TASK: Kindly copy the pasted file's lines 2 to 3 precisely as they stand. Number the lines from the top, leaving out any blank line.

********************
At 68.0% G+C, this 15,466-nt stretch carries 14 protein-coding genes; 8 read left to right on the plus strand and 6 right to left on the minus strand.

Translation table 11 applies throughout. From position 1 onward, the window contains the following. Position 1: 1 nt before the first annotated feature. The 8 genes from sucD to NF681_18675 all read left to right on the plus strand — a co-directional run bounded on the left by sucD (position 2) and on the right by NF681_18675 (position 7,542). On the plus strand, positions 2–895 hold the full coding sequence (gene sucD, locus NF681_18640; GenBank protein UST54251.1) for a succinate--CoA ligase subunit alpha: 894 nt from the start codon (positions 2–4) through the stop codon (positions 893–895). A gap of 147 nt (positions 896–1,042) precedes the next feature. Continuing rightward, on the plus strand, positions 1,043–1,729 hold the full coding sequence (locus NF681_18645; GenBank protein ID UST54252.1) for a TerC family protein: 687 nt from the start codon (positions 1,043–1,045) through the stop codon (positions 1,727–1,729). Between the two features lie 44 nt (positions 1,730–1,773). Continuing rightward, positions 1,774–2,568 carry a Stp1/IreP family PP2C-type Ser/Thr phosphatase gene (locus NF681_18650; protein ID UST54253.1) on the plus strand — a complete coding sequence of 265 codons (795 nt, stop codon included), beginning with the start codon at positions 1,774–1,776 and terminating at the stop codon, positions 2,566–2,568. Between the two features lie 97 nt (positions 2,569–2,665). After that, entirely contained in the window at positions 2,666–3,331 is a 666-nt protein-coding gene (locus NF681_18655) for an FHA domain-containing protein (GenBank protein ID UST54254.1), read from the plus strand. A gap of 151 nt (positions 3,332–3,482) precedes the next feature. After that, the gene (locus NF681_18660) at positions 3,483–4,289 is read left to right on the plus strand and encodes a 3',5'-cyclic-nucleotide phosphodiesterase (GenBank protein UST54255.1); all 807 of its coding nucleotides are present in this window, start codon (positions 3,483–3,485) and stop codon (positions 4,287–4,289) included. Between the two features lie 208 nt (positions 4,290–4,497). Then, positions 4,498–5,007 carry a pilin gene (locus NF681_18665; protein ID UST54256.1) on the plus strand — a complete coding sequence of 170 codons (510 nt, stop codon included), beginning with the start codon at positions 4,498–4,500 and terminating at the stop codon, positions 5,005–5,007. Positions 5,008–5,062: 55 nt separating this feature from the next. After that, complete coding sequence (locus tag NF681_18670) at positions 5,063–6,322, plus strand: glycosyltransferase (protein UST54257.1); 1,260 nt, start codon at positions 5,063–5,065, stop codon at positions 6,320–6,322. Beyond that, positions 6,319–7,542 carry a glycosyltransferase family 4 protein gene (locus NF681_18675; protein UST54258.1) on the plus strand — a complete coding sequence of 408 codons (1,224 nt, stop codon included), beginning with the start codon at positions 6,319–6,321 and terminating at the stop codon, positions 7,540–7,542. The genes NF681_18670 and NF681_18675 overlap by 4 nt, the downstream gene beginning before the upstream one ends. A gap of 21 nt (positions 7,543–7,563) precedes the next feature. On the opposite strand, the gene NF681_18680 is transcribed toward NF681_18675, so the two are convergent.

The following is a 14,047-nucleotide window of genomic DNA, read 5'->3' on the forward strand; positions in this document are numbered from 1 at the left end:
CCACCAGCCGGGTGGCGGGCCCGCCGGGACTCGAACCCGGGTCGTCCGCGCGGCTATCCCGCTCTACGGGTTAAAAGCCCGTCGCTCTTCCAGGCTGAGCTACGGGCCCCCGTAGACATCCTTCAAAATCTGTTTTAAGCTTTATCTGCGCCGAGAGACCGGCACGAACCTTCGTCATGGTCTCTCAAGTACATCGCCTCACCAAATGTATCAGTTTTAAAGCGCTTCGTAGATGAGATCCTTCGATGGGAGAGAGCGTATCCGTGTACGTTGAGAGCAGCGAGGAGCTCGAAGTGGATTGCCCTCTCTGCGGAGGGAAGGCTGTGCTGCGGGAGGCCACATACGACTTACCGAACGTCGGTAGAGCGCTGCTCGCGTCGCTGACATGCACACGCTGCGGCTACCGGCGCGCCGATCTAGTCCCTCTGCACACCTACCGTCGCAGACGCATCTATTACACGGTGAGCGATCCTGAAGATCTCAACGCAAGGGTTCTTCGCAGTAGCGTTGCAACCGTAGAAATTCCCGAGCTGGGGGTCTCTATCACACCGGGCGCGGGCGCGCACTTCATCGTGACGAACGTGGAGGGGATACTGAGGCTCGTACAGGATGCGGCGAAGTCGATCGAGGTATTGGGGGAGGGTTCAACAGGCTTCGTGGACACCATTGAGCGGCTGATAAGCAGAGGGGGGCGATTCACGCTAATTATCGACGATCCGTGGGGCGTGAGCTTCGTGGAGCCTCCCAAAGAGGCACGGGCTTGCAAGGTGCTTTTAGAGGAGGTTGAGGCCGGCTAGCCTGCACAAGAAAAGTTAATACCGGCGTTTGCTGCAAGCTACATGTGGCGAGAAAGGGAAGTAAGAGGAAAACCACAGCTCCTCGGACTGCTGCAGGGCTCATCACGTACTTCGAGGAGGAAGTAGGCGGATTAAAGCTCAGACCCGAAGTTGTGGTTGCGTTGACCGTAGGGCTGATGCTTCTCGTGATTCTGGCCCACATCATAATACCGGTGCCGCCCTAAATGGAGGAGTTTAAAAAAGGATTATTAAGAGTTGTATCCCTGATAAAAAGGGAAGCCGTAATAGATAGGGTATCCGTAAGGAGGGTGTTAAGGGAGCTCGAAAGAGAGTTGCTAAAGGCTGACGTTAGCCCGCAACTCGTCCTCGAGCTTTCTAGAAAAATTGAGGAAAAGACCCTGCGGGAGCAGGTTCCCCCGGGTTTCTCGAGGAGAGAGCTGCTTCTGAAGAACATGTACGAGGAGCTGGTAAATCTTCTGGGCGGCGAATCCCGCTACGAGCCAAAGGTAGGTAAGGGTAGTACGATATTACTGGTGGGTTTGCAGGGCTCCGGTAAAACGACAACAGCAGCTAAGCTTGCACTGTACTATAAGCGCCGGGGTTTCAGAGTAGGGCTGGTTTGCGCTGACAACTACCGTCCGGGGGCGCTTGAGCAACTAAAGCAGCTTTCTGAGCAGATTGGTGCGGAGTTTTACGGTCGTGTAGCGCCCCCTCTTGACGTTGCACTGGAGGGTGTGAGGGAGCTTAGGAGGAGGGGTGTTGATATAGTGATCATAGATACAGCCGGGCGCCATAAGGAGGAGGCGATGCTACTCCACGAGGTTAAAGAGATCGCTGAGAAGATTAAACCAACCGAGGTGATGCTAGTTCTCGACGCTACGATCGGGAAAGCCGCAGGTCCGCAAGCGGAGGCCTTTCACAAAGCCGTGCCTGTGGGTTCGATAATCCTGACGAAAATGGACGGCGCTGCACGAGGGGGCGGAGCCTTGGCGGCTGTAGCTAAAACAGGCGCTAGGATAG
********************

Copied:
Translation table 11 applies throughout. From position 1 onward, the window contains the following. Position 1: 1 nt before the first annotated feature. The 8 genes from sucD to NF681_18675 all read left to right on the plus strand — a co-directional run bounded on the left by sucD (position 2) and on the right by NF681_18675 (position 7,542). On the plus strand, positions 2–895 hold the full coding sequence (gene sucD, locus NF681_18640; GenBank protein UST54251.1) for a succinate--CoA ligase subunit alpha: 894 nt from the start codon (positions 2–4) through the stop codon (positions 893–895). A gap of 147 nt (positions 896–1,042) precedes the next feature. Continuing rightward, on the plus strand, positions 1,043–1,729 hold the full coding sequence (locus NF681_18645; GenBank protein ID UST54252.1) for a TerC family protein: 687 nt from the start codon (positions 1,043–1,045) through the stop codon (positions 1,727–1,729). Between the two features lie 44 nt (positions 1,730–1,773). Continuing rightward, positions 1,774–2,568 carry a Stp1/IreP family PP2C-type Ser/Thr phosphatase gene (locus NF681_18650; protein ID UST54253.1) on the plus strand — a complete coding sequence of 265 codons (795 nt, stop codon included), beginning with the start codon at positions 1,774–1,776 and terminating at the stop codon, positions 2,566–2,568. Between the two features lie 97 nt (positions 2,569–2,665). After that, entirely contained in the window at positions 2,666–3,331 is a 666-nt protein-coding gene (locus NF681_18655) for an FHA domain-containing protein (GenBank protein ID UST54254.1), read from the plus strand. A gap of 151 nt (positions 3,332–3,482) precedes the next feature. After that, the gene (locus NF681_18660) at positions 3,483–4,289 is read left to right on the plus strand and encodes a 3',5'-cyclic-nucleotide phosphodiesterase (GenBank protein UST54255.1); all 807 of its coding nucleotides are present in this window, start codon (positions 3,483–3,485) and stop codon (positions 4,287–4,289) included. Between the two features lie 208 nt (positions 4,290–4,497). Then, positions 4,498–5,007 carry a pilin gene (locus NF681_18665; protein ID UST54256.1) on the plus strand — a complete coding sequence of 170 codons (510 nt, stop codon included), beginning with the start codon at positions 4,498–4,500 and terminating at the stop codon, positions 5,005–5,007. Positions 5,008–5,062: 55 nt separating this feature from the next. After that, complete coding sequence (locus tag NF681_18670) at positions 5,063–6,322, plus strand: glycosyltransferase (protein UST54257.1); 1,260 nt, start codon at positions 5,063–5,065, stop codon at positions 6,320–6,322. Beyond that, positions 6,319–7,542 carry a glycosyltransferase family 4 protein gene (locus NF681_18675; protein UST54258.1) on the plus strand — a complete coding sequence of 408 codons (1,224 nt, stop codon included), beginning with the start codon at positions 6,319–6,321 and terminating at the stop codon, positions 7,540–7,542. The genes NF681_18670 and NF681_18675 overlap by 4 nt, the downstream gene beginning before the upstream one ends. A gap of 21 nt (positions 7,543–7,563) precedes the next feature. On the opposite strand, the gene NF681_18680 is transcribed toward NF681_18675, so the two are convergent.

The following is a 14,047-nucleotide window of genomic DNA, read 5'->3' on the forward strand; positions in this document are numbered from 1 at the left end: